To achieve maximum read sensitivity and minimize Barkhausen noise, it is desirable that active region 18 of MR layer 12 not fracture into multiple magnetic domains. When Permalloy is formed into a long narrow strip, the strip will naturally tend to have a magnetization vector along the long axis of the strip. However, external magnetic fields may fracture the strip into multiple magnetic domains, and the strip may not return to a single magnetic domain thereafter.

To ensure that active region 18 has a single magnetic domain having a magnetization vector directed along the longitudinal axis of sensor 10, permanent magnet 14a and 14b are positioned upon the ends of MR layer 12. Permanent magnets 14a and 14b provide a magnetic field that forces active region 18 into a single magnetic domain, making active region 18 more immune to the effects of external magnetic fields, and increasing the likelihood that active region 18 will reset into a single magnetic domain if it is fractured into multiple magnetic domains by an external magnetic field.

FIGS. 2-7 illustrate the process of forming MR sensor 10 according to the present invention. FIGS. 2-7 are oriented along line 2--2 in FIG. 1 (which is close to air bearing surface 19) to best illustrate the inventive concepts of the present invention. Although the invention is described herein with reference to a canted configuration, it is contemplated that the present invention may be used in any MR sensor configuration that requires permanent magnet stabilization. For example, abandoned U.S. patent application Ser. No. 07/936,185 filed on Aug. 25, 1992 to George et al. and entitled "Improved Read Sensitivity MR Head Using Permanent Magnet Stabilization", abandoned U.S. patent application Ser. No. 08/148,890 filed on Nov. 8, 1993 to Peter I. Bonyhard and entitled "Barberpole MR Sensor Having Interleaved Permanent Magnet and Magnetoresistive Segments", and abandoned U.S. patent application Ser. No. 08/188,079 filed on Jan. 27, 1994 to Peter K. George and entitled "Read Sensitivity Function For Barberpole Bias. Design" (which are all assigned to the same assignee as the present application and are all incorporated by reference), each disclose MR sensors having permanent magnet stabilization. Accordingly, the sensors disclosed in these applications may all be constructed by the method shown in FIGS. 2-7.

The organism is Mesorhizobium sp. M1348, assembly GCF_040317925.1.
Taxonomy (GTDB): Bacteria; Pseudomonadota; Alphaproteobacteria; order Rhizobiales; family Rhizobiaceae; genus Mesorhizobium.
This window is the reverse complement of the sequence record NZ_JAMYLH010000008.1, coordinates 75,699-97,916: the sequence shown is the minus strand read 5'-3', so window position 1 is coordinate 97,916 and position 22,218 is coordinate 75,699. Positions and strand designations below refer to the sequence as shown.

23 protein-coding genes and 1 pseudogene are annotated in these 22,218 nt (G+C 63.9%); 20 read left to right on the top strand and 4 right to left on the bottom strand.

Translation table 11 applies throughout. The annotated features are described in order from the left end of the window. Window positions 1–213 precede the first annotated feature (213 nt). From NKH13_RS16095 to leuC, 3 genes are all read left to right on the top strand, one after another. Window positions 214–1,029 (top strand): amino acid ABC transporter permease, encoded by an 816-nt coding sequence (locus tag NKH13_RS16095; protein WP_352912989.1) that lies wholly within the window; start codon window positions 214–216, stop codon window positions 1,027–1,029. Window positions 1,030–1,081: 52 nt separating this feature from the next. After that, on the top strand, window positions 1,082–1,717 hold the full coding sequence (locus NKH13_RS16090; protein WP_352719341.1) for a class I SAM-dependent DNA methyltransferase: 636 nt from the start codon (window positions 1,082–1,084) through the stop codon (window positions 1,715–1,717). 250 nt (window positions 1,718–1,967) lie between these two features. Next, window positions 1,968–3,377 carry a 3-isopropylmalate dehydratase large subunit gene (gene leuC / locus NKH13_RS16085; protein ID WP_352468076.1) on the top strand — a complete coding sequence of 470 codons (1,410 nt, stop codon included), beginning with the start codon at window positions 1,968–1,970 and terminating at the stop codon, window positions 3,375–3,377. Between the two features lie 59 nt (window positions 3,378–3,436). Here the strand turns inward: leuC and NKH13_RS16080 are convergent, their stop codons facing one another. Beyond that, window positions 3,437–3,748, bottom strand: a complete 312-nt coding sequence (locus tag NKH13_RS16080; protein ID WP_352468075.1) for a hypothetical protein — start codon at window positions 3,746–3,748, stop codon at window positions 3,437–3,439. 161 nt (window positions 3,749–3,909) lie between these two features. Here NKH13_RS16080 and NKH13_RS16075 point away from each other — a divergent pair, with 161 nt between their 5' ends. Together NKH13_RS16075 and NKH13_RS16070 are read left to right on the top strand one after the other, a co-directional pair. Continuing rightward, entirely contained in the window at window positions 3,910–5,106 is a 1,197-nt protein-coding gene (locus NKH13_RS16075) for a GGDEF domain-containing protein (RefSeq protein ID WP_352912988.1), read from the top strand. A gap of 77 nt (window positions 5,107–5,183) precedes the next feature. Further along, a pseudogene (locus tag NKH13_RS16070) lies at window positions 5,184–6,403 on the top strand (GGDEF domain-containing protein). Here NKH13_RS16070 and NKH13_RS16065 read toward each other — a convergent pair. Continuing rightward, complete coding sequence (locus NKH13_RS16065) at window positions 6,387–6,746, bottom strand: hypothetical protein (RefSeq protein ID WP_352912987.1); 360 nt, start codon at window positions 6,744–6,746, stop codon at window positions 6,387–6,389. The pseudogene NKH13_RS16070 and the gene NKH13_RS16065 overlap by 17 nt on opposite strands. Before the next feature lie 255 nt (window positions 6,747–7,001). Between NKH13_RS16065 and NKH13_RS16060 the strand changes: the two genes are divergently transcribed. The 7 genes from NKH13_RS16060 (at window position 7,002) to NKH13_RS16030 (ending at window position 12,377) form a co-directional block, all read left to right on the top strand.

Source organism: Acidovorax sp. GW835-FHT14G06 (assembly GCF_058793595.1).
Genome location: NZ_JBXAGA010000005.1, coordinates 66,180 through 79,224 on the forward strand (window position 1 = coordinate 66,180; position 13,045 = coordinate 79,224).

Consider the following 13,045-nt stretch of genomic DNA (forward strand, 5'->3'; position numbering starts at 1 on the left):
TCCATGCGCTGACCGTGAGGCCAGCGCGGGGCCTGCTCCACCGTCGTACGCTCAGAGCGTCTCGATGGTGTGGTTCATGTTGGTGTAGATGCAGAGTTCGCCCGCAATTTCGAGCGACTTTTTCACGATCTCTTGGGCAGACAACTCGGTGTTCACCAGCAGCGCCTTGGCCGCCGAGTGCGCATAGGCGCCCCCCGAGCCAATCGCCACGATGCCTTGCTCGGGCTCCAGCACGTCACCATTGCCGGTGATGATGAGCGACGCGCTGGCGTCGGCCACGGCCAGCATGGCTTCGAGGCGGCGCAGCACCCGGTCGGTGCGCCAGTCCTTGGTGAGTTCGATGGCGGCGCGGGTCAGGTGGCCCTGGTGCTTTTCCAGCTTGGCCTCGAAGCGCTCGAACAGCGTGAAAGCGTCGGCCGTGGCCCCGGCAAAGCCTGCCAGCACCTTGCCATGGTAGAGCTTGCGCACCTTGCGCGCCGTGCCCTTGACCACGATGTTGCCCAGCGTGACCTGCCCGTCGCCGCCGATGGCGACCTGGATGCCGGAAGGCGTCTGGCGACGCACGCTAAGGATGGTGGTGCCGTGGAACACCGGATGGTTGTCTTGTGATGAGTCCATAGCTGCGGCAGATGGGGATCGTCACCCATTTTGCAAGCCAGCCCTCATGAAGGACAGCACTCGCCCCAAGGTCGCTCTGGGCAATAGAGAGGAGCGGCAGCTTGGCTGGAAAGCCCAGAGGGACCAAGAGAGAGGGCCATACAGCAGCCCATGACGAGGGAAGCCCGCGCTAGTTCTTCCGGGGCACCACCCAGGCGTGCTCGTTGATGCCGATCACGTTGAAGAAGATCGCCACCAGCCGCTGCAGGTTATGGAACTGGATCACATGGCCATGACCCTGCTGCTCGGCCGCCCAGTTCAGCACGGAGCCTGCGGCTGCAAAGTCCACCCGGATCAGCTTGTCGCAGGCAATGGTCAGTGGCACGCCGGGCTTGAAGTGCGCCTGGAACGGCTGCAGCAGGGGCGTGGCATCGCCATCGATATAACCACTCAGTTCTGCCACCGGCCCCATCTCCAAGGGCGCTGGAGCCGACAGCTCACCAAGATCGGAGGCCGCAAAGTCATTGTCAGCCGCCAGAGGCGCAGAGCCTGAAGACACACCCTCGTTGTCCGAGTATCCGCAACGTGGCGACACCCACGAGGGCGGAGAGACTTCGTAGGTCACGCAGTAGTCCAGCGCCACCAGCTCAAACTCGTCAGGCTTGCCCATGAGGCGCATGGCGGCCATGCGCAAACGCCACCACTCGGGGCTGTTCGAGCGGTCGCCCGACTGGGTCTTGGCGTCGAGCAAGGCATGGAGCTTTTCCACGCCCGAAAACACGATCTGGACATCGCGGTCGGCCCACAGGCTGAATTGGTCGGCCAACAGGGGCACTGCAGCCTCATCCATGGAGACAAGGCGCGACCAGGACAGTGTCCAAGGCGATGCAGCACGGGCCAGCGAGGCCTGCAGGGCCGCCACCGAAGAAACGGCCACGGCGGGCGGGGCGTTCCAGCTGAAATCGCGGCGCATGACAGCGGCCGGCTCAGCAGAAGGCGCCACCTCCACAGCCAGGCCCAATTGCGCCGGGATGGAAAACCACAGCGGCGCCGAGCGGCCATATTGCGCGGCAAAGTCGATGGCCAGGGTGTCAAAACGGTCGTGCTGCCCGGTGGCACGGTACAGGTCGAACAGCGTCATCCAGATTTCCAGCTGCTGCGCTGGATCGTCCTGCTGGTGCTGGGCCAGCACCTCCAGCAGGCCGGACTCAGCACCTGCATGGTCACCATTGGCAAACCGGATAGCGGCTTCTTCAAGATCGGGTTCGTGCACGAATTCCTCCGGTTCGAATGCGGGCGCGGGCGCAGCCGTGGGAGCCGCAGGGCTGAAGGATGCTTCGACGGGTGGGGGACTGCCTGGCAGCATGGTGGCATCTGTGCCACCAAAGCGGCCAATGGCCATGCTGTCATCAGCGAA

To construct the sensor of FIG. 1, an MR layer 12 is applied to insulator layer 22. MR layer 12 is typically formed of Permalloy (Ni80 Fe20) and is approximately 300 Å thick. Insulator layer 22 will typically be comprised of a material having desirable insulation properties, such as aluminum oxide (Al2 O3).

After MR layer 12 has been applied, photoresist 24 is patterned on MR layer 12 to define the active region 18 of MR layer 12, as shown in FIG. 3. Permanent magnet material will eventually be applied to the areas not covered by photoresist 24, and the central region covered by photoresist 24 will become the active region 18 of layer 12.

In FIG. 4, the structure is subjected to ion milling or chemical etching to remove most, but not all of MR layer 12 not covered by photoresist 24, thereby leaving behind under layer regions 26a and 26b of MR layer 12. Under layer regions 26a and 26b which form inactive regions of the MR layer under permanent magnets 28 (in FIG. 5), are on the order of 50 Å to 150 Å thick.

In FIG. 5, permanent magnet layer 28 is sputter deposited over the entire structure. Layer 28 is on the order 550 Å thick over the centers of under layer regions 26a and 26b. Layer 28 is preferably comprised of cobalt platinum (Co75 Pt25), but any permanent magnet material that is not magnetoresistive and has a resistivity significantly higher than the resistivity of MR layer 18 may be used. At the preferred thicknesses disclosed herein, cobalt platinum has a resistivity of approximately 80 μΩ/cm. Permalloy has a resistivity of approximately 23 μΩ/cm in the absence of an applied magnetic field.

After permanent magnet layer 28 is deposited over the structure, photoresist 24 is removed. Typically, a solvent, such as acetone, is applied to the structure. The solvent penetrates small cracks in permanent magnet layer 28 and dissolves photoresist layer 24 out from under layer 28. Once photoresist layer 24 is removed, the portions of layer 28 that are not supported from underneath are broken off, as shown in FIG. 6.

In FIG. 6, permanent magnet material remains only in the recessed areas above under layer layers 26a and 26b. As a result of the unsupported areas of photoresist layer breaking away, spikes 33a-33b and 34a-34b may remain on permanent magnets 14a and 14b, respectively. Spikes 33b and 34a are adjacent to active region 18. Ideally, one would adjust the process so that permanent magnets 14a and 14b will be at exactly the same height as active region 18. However, if the process were adjusted to achieve this goal, process variations dictate that some permanent magnet regions will be below the active MR region, while other permanent magnet regions will be above the active MR region. When a permanent magnet region is below the active MR region, the active MR region has an exposed edge that may cause the MR region to begin to fracture into multiple magnetic domains. Accordingly, spikes 33aand 34a help stabilize active region 18 into a single magnetic domain by ensuring that the edges of active region 18 are completely bounded by permanent magnet material. Preferably, the process is adjusted to minimize the height of the spikes, while ensuring that the permanent magnet material is deposited to at least same level as the MR layer. Note that in FIGS. 6 and 7, the height of the spikes is exaggerated for illustrative purposes. Using the presently preferred process disclosed herein, the spikes are about 100 Å high and about 1000 Å wide and could just as accurately be referred to as "mounds" or "hills".

Also shown in FIG. 6 is photoresist layer 30, which is applied to pattern current contacts 16a and 16b in FIG. 1. Since FIG. 6 is a sectional view shown in accordance with line 2--2 in FIG. 1, photo resist 30 is positioned toward the left side of active region 18 in FIG. 6. In addition, sensor 10 is patterned be removing material to the left of arrow 32a and to the right of arrow 32b.